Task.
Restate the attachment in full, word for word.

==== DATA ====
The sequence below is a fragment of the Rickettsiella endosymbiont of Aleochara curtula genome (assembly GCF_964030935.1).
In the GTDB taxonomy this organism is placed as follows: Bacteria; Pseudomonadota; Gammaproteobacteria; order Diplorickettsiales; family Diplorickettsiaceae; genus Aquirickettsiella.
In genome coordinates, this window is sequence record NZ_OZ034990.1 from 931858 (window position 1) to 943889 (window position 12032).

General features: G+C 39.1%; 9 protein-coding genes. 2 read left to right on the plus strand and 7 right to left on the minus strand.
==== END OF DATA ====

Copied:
The sequence below is a fragment of the Rickettsiella endosymbiont of Aleochara curtula genome (assembly GCF_964030935.1).
In the GTDB taxonomy this organism is placed as follows: Bacteria; Pseudomonadota; Gammaproteobacteria; order Diplorickettsiales; family Diplorickettsiaceae; genus Aquirickettsiella.
In genome coordinates, this window is sequence record NZ_OZ034990.1 from 931858 (window position 1) to 943889 (window position 12032).

General features: G+C 39.1%; 9 protein-coding genes. 2 read left to right on the plus strand and 7 right to left on the minus strand.